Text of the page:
Using R on Knot

Make sure that the following is included in your .bashrc

export PATH="/sw/bin/:$PATH"

This is for R version 3.0.2. For 3.2.3, use

export PATH="/sw/csc/R-3.2.3/bin:$PATH"

Then, you can launch R simply by typing R on the terminal. You can develop your R code in your local desktop or laptop using RStudio. However, to run on the cluster, you will need Rscript, as shown in the example below. Further useful information can be found here.

Installing Packages

To install packages you want to use, simply use the install.packages() function. You will be asked to create a folder on your home directory where the packages can be installed, simply say yes. Then choose your favorite CRAN mirror and installation will proceed. 

Installing your own version of R

If for some reason, you want to install your own version of R on your HOME directory, you can first download the source code from CRAN and compile it yourself:

wget https://cran.r-project.org/src/base/R-3/R-3.x.x.tar.gz
tar xvf R-3.x.x.tar.gz
cd R-3.x.x
./configure --prefix=$HOME/R
make && make install

After installation is complete, make sure that you update your $PATH in .bashrc (or .cshrc)

export PATH="/home/username/R/R-3.x.x/bin:$PATH"

Using multiple cores on R

There are several levels of parallelism that can be used in R. The simplest one is a shared memory parallelizm and uses the package doMC. Here is an example script (example.R) that uses doMC

# Dopar Example
require(doMC)
registerDoMC(cores=12)

# Example random matrix
m <- matrix(rnorm(25),5,5)
m_norm <- matrix(0,5,5)

# Normalize rows of a matrix in parallel
m_norm <- foreach(i=1:nrow(m), .combine = rbind) %dopar%
  (m[i,]/mean(m[i,]))

# Print normalized matrix
cat('Initial random matrix: \n')
m
cat('Row normalized matrix: \n')
m_norm

The %dopar% will evaluate the loop over the variable i in parallel. To run this script you can use

Rscript --vanilla example.R 

For jobs that run longer than a few minutes, use the queuing system. An example job submission script for this example will look like:

#!/bin/bash

#PBS -l nodes=1:ppn=12

#PBS -l walltime=2:00:00

cd $PBS_O_WORKDIR 

Rscript --vanilla example.R

Rmpi + SNOW

R on knot has the SNOW package installed which enables a simple network of workstations to be created on the cluster.  Read more about snow at http://www.sfu.ca/~sblay/R/snow.html . And R on knot has the Rmpi package installed - main documentation is at http://cran.r-project.org/web/packages/Rmpi/index.html .  In order to run R scripts that utilize the Rmpi directives you'll need to make sure that your login shell can see the right libraries for openmpi and intel (which openmpi was built with).  In Bash shell ( .bashrc ) you'll want the following lines:

export LD_LIBRARY_PATH=/opt/openmpi/lib/:/opt/intel/lib/intel64/:$LD_LIBRARY_PATH
export PATH=$PATH:/opt/openmpi/bin

An example of a snow program looks like Rsnow.R :

library(Rmpi)
library(snow)
# Initialize SNOW using MPI communication. The first line will get the
# number of MPI processes the scheduler assigned to us. Everything else
# is standard SNOW
np <- mpi.universe.size()
cluster <- makeMPIcluster(np)
# Print the hostname for each cluster member
sayhello <- function()
{
      info <- Sys.info()[c("nodename", "machine")]
      paste("Hello from", info[1], "with CPU type", info[2])
}
names <- clusterCall(cluster, sayhello)
print(unlist(names))
# Compute row sums in parallel using all processes,
# then a grand sum at the end on the master process
parallelSum <- function(m, n)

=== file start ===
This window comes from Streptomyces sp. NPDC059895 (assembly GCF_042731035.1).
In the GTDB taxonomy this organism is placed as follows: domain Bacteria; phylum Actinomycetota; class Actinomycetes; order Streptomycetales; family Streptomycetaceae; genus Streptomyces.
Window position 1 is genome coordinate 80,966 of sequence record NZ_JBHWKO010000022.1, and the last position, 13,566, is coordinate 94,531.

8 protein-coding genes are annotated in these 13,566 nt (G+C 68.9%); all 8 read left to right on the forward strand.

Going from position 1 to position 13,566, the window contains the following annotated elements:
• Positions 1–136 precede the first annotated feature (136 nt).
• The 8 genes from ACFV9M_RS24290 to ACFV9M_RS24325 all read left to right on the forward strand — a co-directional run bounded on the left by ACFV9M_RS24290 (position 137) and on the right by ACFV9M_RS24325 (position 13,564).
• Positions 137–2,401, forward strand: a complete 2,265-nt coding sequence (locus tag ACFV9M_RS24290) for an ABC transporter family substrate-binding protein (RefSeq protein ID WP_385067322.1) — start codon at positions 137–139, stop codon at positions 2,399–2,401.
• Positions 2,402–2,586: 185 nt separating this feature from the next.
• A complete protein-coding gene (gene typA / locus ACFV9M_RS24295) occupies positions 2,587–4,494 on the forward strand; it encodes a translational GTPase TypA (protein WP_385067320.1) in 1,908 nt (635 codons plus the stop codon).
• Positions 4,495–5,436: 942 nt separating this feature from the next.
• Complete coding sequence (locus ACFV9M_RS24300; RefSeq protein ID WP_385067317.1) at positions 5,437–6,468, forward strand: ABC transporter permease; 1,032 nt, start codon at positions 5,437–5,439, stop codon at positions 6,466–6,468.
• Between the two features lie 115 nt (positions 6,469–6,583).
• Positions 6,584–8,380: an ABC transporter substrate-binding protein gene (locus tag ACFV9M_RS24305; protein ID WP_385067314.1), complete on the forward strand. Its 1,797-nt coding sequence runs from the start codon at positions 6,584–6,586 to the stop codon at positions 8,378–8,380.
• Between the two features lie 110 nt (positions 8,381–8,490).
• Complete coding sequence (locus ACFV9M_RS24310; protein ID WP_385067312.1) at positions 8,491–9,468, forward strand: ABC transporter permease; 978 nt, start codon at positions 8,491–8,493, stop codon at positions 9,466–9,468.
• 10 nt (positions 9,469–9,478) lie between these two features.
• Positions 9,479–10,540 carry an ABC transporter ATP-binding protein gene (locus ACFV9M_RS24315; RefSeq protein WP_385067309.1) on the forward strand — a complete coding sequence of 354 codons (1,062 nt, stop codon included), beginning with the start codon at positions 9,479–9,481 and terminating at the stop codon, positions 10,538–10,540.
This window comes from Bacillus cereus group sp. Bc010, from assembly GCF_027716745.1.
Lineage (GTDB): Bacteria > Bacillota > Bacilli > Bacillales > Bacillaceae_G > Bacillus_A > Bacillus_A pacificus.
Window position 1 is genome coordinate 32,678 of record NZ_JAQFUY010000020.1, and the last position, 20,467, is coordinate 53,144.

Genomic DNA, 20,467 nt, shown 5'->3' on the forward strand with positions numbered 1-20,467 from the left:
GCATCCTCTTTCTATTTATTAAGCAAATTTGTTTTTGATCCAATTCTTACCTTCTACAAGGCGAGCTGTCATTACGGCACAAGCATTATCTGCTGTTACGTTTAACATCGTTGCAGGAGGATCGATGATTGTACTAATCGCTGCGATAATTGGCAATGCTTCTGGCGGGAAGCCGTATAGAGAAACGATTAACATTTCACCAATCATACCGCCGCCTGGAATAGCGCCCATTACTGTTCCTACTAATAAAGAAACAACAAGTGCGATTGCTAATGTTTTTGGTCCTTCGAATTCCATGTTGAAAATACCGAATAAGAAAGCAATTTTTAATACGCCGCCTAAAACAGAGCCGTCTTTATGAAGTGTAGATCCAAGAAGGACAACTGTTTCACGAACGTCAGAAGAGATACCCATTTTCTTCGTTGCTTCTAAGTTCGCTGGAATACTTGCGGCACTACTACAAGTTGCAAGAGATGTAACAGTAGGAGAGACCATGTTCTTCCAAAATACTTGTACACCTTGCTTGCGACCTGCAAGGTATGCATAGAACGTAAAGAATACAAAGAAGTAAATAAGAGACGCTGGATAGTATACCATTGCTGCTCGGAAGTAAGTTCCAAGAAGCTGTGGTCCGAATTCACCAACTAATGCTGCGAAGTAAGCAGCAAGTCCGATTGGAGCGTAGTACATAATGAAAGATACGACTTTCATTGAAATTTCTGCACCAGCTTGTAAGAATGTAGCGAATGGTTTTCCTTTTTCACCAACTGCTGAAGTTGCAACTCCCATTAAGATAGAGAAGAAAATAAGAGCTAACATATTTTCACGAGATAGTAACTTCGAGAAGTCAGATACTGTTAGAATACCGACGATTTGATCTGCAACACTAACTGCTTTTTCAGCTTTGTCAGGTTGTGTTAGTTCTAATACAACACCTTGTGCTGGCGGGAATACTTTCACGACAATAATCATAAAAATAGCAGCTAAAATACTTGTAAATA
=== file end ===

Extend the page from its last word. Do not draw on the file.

{
A <- matrix(rnorm(m*n), nrow = m, ncol = n)
row.sums <- parApply(cluster, A, 1, sum)
print(sum(row.sums))
}
parallelSum(500, 500)
stopCluster(cluster)
mpi.exit()

Rmpi - R with OpenMPI enabled functions

R on knot has the Rmpi package installed - main documentation is at http://cran.r-project.org/web/packages/Rmpi/index.html .  In order to run R scripts that utilize the Rmpi directives you'll need to make sure that your login shell can see the right libraries for openmpi and intel (which openmpi was built with).  In Bash shell ( .bashrc ) you'll want the following lines:

export LD_LIBRARY_PATH=/opt/openmpi/lib/:/opt/intel/lib/intel64/:$LD_LIBRARY_PATH
export PATH=$PATH:/opt/openmpi/bin

Rmpi has an master or lead process which handles the delegation of work to compute nodes and the retrieval of information from those work nodes.  A very simple 'hello.R' program in Rmpi would look like...

library(Rmpi)
mpi.spawn.Rslaves(needlog = FALSE)
mpi.bcast.cmd( id <- mpi.comm.rank() )
mpi.bcast.cmd( np <- mpi.comm.size() )
mpi.bcast.cmd( host <- mpi.get.processor.name() )
result <- mpi.remote.exec(paste("I am", id, "of", np, "running on", host)) 
print(unlist(result))
mpi.close.Rslaves(dellog = FALSE)
mpi.exit()

That would be submitted to the queue with a job file like helloR.job:

#!/bin/bash
​#PBS -l nodes=2:ppn=4                                                         
#PBS -l walltime=5:00:00
cd $PBS_O_WORKDIR
cat $PBS_NODEFILE > nodes
mpirun -np 1 R --no-save < hello.R 

 

A more interesting example is  Rtest.R which I found on this site  http://www.umbc.edu/hpcf/resources-tara-2010/how-to-run-R.html :

library(Rmpi)
mpi.spawn.Rslaves(needlog = FALSE)
mpi.bcast.cmd( id <- mpi.comm.rank() )
mpi.bcast.cmd( np <- mpi.comm.size() )
mpi.bcast.cmd( host <- mpi.get.processor.name() )
result <- mpi.remote.exec(paste("I am", id, "of", np, "running on", host))
print(unlist(result))
# Sample one normal observation on the master and each slave
x <- rnorm(1)
mpi.bcast.cmd(x <- rnorm(1))
# Gather the entire x vector (by default to process 0, the master)
mpi.bcast.cmd(mpi.gather.Robj(x))
y <- mpi.gather.Robj(x)
print(unlist(y))
# Sum the x vector together, storing the result on process 0 by default
mpi.bcast.cmd(mpi.reduce(x, op = "sum"))
z <- mpi.reduce(x, op = "sum")
print(z)
mpi.close.Rslaves(dellog = FALSE)
mpi.exit()

The above can be run with a similar job submission script as the helloR.job file.